We represented the victims and their families in Pierce County because the sniper’s gun came from Bullseye Shooter Supply, a firearms dealer in Tacoma. About a month before a critical motion, I went down to the Pierce County courthouse just to observe how the judge ran his courtroom and how he made decisions. I always try to see a judge or know something about them before I start writing for them. There's a spectrum of judicial approaches, and you need to know how your particular judge operates.

In the sniper case, we had a very challenging precedent. I needed to convince the judge that the precedent did not apply, and that he should allow the case to go forward. Ultimately, we ended up winning the motion. This was the one and only time that a gun manufacturer was held liable for negligence for the way it distributed its weapons to irresponsible dealers. I was proud that we got justice for our clients – and that our diligence in doing our research paid off.

Is there another case that stands out as being particularly impactful?

For me, it would be the case we brought on behalf of our client Walter Daniel. For years, we’ve received calls from servicemembers wanting to challenge the Feres Doctrine, which is a longstanding U.S. Supreme Court precedent preventing them from bringing medical malpractice lawsuits against military healthcare providers. In Walt’s case, we realized that the time was right to take on something of this magnitude. I also had my own personal reasons for the case. I spent part of my life as a military brat, and that experience and concern for servicemembers and their families helped me prepare the case. I was pleasantly surprised by the calls of support I received, including one from an active duty military doctor who called from Afghanistan.

The odds were always against overruling a 70-year-old precedent. I had to use every bit of my legal knowledge and experience and background in military medical care to develop the argument for the U.S. Supreme Court. I happened to be having breakfast in the Willard Hotel in Washington D.C., the same hotel where Abraham Lincoln met William Seward for breakfast shortly before his inauguration, when I received the order denying our petition. Although I was deeply disappointed that we had lost, the late Justice Ruth Bader Ginsburg and Justice Clarence Thomas voted to grant our petition, perhaps the only time the most liberal justice and the most conservative justice joined forces against the rest of the Court. At the end of the day, I was really proud of our efforts and our ability to shed light on this important issue for servicemembers and their families.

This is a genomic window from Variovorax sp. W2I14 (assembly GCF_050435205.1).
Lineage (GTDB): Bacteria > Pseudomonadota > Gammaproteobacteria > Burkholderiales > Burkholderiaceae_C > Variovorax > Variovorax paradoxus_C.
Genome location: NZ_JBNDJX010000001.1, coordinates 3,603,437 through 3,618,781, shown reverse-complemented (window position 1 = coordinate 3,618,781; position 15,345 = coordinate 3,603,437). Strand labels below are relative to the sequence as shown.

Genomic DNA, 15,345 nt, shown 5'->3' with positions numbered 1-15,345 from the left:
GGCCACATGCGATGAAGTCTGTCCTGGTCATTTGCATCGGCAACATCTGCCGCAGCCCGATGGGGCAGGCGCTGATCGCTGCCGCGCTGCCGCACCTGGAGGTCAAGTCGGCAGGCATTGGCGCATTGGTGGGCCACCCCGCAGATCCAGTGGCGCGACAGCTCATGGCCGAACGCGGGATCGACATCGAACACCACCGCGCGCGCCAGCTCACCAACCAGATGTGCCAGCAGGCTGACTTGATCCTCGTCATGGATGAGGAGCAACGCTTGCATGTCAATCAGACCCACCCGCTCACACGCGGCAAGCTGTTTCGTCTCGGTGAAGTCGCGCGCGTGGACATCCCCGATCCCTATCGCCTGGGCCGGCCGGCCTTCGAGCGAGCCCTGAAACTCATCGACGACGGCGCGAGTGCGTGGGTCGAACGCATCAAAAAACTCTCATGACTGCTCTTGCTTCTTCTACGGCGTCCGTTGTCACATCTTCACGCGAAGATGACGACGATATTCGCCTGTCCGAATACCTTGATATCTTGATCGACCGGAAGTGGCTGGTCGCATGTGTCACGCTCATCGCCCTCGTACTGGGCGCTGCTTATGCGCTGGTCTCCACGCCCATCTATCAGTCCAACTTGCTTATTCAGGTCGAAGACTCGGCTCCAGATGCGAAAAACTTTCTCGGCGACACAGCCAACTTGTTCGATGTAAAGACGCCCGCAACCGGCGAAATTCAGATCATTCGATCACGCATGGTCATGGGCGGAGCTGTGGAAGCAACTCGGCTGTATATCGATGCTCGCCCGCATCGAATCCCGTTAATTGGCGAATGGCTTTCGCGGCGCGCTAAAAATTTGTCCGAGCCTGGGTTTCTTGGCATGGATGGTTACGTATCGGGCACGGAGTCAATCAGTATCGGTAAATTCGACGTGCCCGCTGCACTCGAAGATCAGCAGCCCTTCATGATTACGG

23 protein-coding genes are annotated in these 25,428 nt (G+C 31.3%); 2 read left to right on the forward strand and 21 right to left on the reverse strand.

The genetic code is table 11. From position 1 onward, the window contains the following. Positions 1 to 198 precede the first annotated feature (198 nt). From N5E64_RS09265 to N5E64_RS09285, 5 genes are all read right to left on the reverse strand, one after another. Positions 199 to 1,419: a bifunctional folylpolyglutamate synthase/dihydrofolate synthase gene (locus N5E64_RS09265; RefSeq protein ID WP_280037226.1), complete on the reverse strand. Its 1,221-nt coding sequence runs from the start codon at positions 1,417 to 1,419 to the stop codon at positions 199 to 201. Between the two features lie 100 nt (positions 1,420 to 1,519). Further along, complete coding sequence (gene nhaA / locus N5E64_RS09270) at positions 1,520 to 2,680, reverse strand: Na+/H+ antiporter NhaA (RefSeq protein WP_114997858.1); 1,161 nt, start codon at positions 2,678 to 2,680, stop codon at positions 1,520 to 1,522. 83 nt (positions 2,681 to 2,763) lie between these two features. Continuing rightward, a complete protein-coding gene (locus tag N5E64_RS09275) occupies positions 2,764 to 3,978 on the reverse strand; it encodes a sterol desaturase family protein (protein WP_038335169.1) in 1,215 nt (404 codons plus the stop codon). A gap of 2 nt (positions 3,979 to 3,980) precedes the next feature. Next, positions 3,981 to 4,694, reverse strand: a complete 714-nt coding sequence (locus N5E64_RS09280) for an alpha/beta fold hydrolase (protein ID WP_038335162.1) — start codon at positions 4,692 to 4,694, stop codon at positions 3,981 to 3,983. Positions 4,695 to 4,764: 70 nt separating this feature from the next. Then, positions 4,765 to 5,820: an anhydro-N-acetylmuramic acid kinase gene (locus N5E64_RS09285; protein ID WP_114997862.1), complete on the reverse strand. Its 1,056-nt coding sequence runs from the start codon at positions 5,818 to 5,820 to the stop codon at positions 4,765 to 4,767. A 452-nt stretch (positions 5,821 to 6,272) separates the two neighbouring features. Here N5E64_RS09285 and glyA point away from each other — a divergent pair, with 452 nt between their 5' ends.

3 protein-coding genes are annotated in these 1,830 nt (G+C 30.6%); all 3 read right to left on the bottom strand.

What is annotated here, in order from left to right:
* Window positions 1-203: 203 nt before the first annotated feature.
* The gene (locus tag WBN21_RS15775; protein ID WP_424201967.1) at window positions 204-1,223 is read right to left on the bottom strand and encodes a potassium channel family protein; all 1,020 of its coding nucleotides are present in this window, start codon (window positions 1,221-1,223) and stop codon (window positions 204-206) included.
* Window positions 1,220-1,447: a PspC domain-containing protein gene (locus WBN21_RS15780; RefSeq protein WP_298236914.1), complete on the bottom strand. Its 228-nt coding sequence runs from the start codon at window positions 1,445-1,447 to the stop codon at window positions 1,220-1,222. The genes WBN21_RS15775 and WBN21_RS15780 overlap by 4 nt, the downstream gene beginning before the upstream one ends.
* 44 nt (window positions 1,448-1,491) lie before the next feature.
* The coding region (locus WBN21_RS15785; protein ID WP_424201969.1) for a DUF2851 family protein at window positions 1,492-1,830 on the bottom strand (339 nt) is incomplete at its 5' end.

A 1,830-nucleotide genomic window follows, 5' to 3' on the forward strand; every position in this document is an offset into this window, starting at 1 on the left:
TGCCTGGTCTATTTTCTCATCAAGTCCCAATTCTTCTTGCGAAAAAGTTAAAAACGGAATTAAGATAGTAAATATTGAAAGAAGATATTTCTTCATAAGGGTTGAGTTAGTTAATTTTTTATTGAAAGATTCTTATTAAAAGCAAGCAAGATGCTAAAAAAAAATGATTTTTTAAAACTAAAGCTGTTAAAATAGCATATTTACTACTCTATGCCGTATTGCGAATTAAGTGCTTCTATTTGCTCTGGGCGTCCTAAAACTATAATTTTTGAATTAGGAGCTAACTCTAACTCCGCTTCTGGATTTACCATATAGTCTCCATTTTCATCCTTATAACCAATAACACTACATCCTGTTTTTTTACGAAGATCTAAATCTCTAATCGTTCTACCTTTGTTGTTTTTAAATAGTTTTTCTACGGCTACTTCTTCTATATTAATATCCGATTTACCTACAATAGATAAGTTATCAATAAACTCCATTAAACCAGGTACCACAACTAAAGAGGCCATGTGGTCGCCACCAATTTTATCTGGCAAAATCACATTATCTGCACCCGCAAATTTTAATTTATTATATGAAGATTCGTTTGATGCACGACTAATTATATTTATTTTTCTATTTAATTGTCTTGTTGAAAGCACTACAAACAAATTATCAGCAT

[Click here for more information about Andy’s efforts to support the legal rights of U.S. military servicemembers.]

What’s your best advice for young attorneys?

Be honest. You don't want to wake up at night worrying that something you have said or done is going to be disclosed and get you in trouble. I think of Watergate as an example in which attorneys—and they were nearly all attorneys—crossed the line and paid for it. As a lawyer, your credibility and integrity with the courts and your colleagues are the most important assets you have.

Outside of work, what are your interests or hobbies?

I like to cook ribs, and as a family, we like to host people at our home. We have a 19-year-old son who keeps us busy.  Outside of that, I love to read. As you might suspect, I am something of a political history nerd. I just finished a new biography of JFK as well as Eric Foner’s recent book on Reconstruction and the Constitution. I read for relaxation, though I frequently run across stories or information that I work into my legal writing.